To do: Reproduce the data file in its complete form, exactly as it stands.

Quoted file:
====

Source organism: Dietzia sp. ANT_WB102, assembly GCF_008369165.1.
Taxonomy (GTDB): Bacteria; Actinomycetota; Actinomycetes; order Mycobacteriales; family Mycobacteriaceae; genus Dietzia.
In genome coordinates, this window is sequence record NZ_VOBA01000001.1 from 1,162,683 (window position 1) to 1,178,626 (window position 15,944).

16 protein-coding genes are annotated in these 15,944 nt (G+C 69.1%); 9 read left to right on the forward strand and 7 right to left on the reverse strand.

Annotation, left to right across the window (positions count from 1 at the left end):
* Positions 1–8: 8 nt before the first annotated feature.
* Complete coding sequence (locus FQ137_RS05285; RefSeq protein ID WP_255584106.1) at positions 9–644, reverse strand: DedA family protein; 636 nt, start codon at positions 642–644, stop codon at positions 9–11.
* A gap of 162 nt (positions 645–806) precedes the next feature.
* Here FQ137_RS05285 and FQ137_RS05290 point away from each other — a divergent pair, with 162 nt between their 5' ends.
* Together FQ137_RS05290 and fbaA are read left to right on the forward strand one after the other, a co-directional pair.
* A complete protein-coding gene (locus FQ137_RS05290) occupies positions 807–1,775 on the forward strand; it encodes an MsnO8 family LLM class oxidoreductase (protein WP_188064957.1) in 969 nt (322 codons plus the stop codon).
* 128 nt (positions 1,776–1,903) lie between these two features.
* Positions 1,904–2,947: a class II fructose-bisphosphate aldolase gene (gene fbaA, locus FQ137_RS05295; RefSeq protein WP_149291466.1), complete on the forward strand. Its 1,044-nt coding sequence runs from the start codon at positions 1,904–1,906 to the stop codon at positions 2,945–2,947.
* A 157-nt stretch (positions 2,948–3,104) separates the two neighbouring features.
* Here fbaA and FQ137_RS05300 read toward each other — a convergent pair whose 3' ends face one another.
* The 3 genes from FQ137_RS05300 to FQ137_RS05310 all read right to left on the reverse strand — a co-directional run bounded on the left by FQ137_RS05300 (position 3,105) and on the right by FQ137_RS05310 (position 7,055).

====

Source organism: Dietzia sp. ANT_WB102, assembly GCF_008369165.1.
Taxonomy (GTDB): Bacteria; Actinomycetota; Actinomycetes; order Mycobacteriales; family Mycobacteriaceae; genus Dietzia.
In genome coordinates, this window is sequence record NZ_VOBA01000001.1 from 1,162,683 (window position 1) to 1,178,626 (window position 15,944).

16 protein-coding genes are annotated in these 15,944 nt (G+C 69.1%); 9 read left to right on the forward strand and 7 right to left on the reverse strand.

Annotation, left to right across the window (positions count from 1 at the left end):
* Positions 1–8: 8 nt before the first annotated feature.
* Complete coding sequence (locus FQ137_RS05285; RefSeq protein ID WP_255584106.1) at positions 9–644, reverse strand: DedA family protein; 636 nt, start codon at positions 642–644, stop codon at positions 9–11.
* A gap of 162 nt (positions 645–806) precedes the next feature.
* Here FQ137_RS05285 and FQ137_RS05290 point away from each other — a divergent pair, with 162 nt between their 5' ends.
* Together FQ137_RS05290 and fbaA are read left to right on the forward strand one after the other, a co-directional pair.
* A complete protein-coding gene (locus FQ137_RS05290) occupies positions 807–1,775 on the forward strand; it encodes an MsnO8 family LLM class oxidoreductase (protein WP_188064957.1) in 969 nt (322 codons plus the stop codon).
* 128 nt (positions 1,776–1,903) lie between these two features.
* Positions 1,904–2,947: a class II fructose-bisphosphate aldolase gene (gene fbaA, locus FQ137_RS05295; RefSeq protein WP_149291466.1), complete on the forward strand. Its 1,044-nt coding sequence runs from the start codon at positions 1,904–1,906 to the stop codon at positions 2,945–2,947.
* A 157-nt stretch (positions 2,948–3,104) separates the two neighbouring features.
* Here fbaA and FQ137_RS05300 read toward each other — a convergent pair whose 3' ends face one another.
* The 3 genes from FQ137_RS05300 to FQ137_RS05310 all read right to left on the reverse strand — a co-directional run bounded on the left by FQ137_RS05300 (position 3,105) and on the right by FQ137_RS05310 (position 7,055).